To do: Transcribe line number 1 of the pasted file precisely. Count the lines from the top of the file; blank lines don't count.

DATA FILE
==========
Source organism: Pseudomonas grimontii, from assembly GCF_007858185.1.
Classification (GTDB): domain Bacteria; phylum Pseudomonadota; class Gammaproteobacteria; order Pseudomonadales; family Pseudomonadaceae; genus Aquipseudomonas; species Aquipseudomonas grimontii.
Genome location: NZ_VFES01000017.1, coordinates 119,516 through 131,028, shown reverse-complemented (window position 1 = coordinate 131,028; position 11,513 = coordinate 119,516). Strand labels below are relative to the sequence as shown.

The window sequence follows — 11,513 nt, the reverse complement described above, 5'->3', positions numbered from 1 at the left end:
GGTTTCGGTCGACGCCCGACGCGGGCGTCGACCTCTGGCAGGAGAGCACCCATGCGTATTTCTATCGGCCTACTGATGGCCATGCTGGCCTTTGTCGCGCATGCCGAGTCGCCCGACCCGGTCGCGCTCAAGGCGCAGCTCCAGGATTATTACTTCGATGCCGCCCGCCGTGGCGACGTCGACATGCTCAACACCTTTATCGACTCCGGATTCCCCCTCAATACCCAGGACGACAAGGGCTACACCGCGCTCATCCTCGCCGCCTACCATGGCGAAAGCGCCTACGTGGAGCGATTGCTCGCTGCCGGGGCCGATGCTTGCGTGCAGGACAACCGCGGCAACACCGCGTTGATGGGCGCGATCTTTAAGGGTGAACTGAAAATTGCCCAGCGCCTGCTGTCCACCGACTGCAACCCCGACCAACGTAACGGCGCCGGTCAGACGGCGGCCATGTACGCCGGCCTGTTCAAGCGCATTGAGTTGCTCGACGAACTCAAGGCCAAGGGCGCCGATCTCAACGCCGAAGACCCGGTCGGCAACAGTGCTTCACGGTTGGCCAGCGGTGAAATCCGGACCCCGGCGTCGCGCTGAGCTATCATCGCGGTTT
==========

Source organism: Pseudomonas grimontii, from assembly GCF_007858185.1.